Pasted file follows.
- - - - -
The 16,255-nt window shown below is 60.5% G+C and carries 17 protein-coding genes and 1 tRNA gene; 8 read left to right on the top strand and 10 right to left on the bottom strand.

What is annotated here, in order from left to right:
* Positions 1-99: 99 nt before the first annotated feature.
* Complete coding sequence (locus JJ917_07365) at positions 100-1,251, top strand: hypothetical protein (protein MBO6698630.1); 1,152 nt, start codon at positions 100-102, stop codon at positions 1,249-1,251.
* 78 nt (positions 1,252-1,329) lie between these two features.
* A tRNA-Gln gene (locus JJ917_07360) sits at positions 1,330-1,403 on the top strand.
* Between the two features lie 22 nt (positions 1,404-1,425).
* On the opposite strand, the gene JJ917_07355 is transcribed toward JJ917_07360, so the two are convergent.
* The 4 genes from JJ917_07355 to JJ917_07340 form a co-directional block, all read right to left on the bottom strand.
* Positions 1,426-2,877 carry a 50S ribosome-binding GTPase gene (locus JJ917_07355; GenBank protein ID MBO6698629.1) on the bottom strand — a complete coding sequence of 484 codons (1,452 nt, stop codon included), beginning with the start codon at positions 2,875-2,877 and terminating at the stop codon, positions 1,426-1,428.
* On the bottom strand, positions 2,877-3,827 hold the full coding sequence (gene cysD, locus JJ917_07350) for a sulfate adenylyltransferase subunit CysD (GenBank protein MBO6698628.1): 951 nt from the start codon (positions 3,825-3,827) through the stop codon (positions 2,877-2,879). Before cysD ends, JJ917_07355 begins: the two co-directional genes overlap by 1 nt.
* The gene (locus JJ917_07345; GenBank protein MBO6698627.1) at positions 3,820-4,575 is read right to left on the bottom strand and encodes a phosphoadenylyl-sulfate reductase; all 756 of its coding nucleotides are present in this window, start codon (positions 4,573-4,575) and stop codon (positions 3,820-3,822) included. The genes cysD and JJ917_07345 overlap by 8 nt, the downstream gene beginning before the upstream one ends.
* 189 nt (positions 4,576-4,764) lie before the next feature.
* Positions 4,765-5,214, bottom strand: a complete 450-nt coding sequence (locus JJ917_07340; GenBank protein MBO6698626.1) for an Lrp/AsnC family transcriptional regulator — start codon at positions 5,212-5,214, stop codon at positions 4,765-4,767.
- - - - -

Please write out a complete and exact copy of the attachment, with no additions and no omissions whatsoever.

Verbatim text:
The 16,255-nt window shown below is 60.5% G+C and carries 17 protein-coding genes and 1 tRNA gene; 8 read left to right on the top strand and 10 right to left on the bottom strand.

What is annotated here, in order from left to right:
* Positions 1-99: 99 nt before the first annotated feature.
* Complete coding sequence (locus JJ917_07365) at positions 100-1,251, top strand: hypothetical protein (protein MBO6698630.1); 1,152 nt, start codon at positions 100-102, stop codon at positions 1,249-1,251.
* 78 nt (positions 1,252-1,329) lie between these two features.
* A tRNA-Gln gene (locus JJ917_07360) sits at positions 1,330-1,403 on the top strand.
* Between the two features lie 22 nt (positions 1,404-1,425).
* On the opposite strand, the gene JJ917_07355 is transcribed toward JJ917_07360, so the two are convergent.
* The 4 genes from JJ917_07355 to JJ917_07340 form a co-directional block, all read right to left on the bottom strand.
* Positions 1,426-2,877 carry a 50S ribosome-binding GTPase gene (locus JJ917_07355; GenBank protein ID MBO6698629.1) on the bottom strand — a complete coding sequence of 484 codons (1,452 nt, stop codon included), beginning with the start codon at positions 2,875-2,877 and terminating at the stop codon, positions 1,426-1,428.
* On the bottom strand, positions 2,877-3,827 hold the full coding sequence (gene cysD, locus JJ917_07350) for a sulfate adenylyltransferase subunit CysD (GenBank protein MBO6698628.1): 951 nt from the start codon (positions 3,825-3,827) through the stop codon (positions 2,877-2,879). Before cysD ends, JJ917_07355 begins: the two co-directional genes overlap by 1 nt.
* The gene (locus JJ917_07345; GenBank protein MBO6698627.1) at positions 3,820-4,575 is read right to left on the bottom strand and encodes a phosphoadenylyl-sulfate reductase; all 756 of its coding nucleotides are present in this window, start codon (positions 4,573-4,575) and stop codon (positions 3,820-3,822) included. The genes cysD and JJ917_07345 overlap by 8 nt, the downstream gene beginning before the upstream one ends.
* 189 nt (positions 4,576-4,764) lie before the next feature.
* Positions 4,765-5,214, bottom strand: a complete 450-nt coding sequence (locus JJ917_07340; GenBank protein MBO6698626.1) for an Lrp/AsnC family transcriptional regulator — start codon at positions 5,212-5,214, stop codon at positions 4,765-4,767.